A year ago, I was appointed chair of the Executive Director Search Committee--a major undertaking, as our association was faced with many challenges. I know you will agree that we made the right choice in selecting Jan Bray. ACTE is moving forward, and our future is bright! I would like to share some highlights of the year and our plans for the future.
The ACTE Board of Directors has embarked upon a new strategic planning process. Membership input and involvement will be accomplished through surveys, town hall meetings at state and region conferences and through our Web site. Leadership at all levels of ACTE will be included in the ongoing process. The future of our association is in all of our hands, and it is essential that we work together.
Our voice in Congress is strong? Through our lobbying efforts, the FY02 funding appropriations included an $80 million dollar increase in the Perkins basic state grant--a seven percent increase over the previous year. As we gear up for Perkins reauthorization, we have increased our government relations staff to two full-time positions. Our thanks to Nancy O'Brien for her efforts, and we welcome Alisha Dixon. Together they make a powerful advocacy team for CTE.
ACTE testified at a hearing held by the U.S Office of Vocational and Adult Education on proposed changes to the Perkins Act. We have also had several meetings with Assistant Secretary Carol D'Amico to share the needs and concerns of the career and technical education field.
ACTE has promoted career and technical education through the dissemination of promotional and educational materials to schools in celebration of Career and Technical Education Week. We also coordinated visits by the assistant secretary to CTE classrooms in the Washington area.
Our 2001 annual convention was a huge success. The Board and staff made several changes to the convention format based on recommendations from the Professional Development Committee. Our convention will continue to improve to meet the professional and leadership development needs of our members as we continue to embrace change. The 2002 convention will have policy and leadership strands in addition to division content sessions. Julia Richardson and her staff are to be commended for their efforts to make our convention the "place to be" for career and technical educators.
ACTE has brought efficiency and proper management control to its financial and accounting processes. The addition of Brenda Fritz as director of finance and operations has led to timely processing of invoices and receipts. She and her very capable staff have put into place proper internal controls that ensure all ACTE monies are properly recorded and expended in line with the approved budget. The Board of Directors is now receiving current and relevant information it needs to make strategic decisions and assure the assets of the association are effectively allocated.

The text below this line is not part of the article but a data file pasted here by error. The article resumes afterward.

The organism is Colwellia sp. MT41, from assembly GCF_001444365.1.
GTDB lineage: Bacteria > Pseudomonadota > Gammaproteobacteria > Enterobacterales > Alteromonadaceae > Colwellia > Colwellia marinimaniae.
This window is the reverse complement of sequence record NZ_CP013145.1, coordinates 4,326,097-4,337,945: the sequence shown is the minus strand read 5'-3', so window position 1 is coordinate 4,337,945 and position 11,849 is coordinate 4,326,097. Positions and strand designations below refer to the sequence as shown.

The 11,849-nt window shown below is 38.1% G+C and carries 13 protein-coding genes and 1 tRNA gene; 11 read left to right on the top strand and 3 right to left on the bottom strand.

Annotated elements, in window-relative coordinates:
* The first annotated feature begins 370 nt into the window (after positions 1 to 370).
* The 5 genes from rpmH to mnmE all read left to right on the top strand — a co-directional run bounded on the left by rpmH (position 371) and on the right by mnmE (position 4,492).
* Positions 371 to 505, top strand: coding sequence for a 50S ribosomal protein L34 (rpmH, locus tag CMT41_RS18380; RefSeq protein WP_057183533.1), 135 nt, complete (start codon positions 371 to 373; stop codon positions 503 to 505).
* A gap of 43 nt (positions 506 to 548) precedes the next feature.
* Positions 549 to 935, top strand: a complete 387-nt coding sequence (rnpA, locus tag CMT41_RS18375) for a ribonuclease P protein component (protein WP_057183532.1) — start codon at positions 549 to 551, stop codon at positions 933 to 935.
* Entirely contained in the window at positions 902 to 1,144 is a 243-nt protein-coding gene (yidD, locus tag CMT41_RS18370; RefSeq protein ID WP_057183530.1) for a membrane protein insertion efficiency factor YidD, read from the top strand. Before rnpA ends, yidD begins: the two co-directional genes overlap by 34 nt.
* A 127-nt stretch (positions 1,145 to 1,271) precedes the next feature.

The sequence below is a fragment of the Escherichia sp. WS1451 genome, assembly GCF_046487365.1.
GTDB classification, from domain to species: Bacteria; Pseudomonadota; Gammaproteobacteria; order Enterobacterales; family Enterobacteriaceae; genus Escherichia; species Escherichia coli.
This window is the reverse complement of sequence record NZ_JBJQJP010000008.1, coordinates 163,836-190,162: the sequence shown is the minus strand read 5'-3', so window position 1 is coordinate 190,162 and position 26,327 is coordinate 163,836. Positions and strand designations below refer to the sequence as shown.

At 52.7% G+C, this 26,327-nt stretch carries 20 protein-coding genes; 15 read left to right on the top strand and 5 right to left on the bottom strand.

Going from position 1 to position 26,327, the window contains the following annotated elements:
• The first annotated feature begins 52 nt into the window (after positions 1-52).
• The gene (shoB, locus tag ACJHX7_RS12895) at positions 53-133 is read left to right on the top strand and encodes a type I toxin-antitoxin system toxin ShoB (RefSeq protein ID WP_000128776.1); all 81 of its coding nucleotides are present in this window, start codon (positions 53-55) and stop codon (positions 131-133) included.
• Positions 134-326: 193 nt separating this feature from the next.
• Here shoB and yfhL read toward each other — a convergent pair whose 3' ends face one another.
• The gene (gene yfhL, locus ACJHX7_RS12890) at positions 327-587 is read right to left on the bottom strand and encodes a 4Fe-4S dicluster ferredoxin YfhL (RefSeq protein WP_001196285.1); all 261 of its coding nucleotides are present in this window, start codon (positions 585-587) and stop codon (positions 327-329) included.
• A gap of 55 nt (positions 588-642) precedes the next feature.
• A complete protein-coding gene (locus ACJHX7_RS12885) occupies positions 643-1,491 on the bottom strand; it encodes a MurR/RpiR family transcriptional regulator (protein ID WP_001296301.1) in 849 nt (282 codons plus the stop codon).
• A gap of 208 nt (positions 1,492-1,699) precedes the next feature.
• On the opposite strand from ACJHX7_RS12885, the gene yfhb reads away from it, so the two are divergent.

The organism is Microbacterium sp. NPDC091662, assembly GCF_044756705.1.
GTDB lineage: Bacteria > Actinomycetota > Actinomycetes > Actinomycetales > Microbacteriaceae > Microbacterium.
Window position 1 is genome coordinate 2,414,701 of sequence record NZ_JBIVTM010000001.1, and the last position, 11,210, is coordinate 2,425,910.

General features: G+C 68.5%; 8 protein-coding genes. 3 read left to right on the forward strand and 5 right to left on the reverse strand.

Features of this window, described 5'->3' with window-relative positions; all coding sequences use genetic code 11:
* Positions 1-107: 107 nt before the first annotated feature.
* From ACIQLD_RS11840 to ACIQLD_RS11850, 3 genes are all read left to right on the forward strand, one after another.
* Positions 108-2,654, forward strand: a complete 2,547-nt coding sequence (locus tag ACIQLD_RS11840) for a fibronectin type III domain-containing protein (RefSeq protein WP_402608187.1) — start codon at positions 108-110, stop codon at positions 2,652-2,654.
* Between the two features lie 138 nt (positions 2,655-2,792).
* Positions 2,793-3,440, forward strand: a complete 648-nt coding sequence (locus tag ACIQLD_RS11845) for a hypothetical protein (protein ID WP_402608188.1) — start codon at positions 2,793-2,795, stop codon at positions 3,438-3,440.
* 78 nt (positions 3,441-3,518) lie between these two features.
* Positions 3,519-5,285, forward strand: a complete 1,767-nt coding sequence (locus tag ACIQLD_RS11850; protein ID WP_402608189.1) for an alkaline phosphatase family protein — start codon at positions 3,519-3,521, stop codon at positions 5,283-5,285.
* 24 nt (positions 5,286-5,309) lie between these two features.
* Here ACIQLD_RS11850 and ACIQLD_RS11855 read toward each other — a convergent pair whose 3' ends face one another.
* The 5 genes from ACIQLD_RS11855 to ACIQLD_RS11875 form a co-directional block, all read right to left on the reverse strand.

Techniques continues to be the lead voice for practitioners in CTE. Career Tech Update is an excellent newsletter providing policy updates. The ACTE Business Partners are working on a campaign to enhance the field's image. Steve Ackley and his staff do an excellent job ensuring that our publications convey the message that career and technical education provides the academic and technical skills needed by all our students to succeed in the workplace.
The membership services department has seen great change and improvement. Under the leadership of Susan Nicolais and her staff, all membership services have been brought in house. State association leaders receive a monthly leadership bulletin to improve the relationship and collaboration with the national office.
An exciting online effort is being implemented. A search engine is being developed to enable anyone involved in or interested in CTE to have access to a wide scope of information, research, experts and colleagues. A redesign of the ACTE Web site will include a Members Only area, bulletin boards and chat rooms. Cliff Weiss, the newest member of our team, is director of online services leading the development of our online efforts.
ACTE is on the move, but there are several critical issues facing career and technical education, and ACTE must facilitate the discussion. The issue of quality teaching and what that means in CTE is of primary importance. Perkins reauthorization is on the horizon, and we must have scientifically-based research as evidence that our programs do the job. Teacher recruitment, retention and certification remain issues we must address. The impact of standards will be examined: many states feel the only way to improve academic achievement is with more of the same one-size-fits-all approach, rather than finding ways to help students achieve success. All of education is under a microscope, and it is my hope that career and technical educators will engage in the dialogue and lead the way in reform.
Career and technical education is a unifying voice for a diverse field of education programs and curricula. If we view ACTE as the glue that holds us together, we must be the voice for the needs of the field and demonstrate the value CTE brings to the nation's workforce and economy. Your participation in the dialogue and in ACTE will ensure that our students will receive quality career and technical education.
Thank you for a wonderful year, and thank you for all you do with all our students in career and technical education!
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|Article Type:||Brief Article|
|Date:||Apr 1, 2002|
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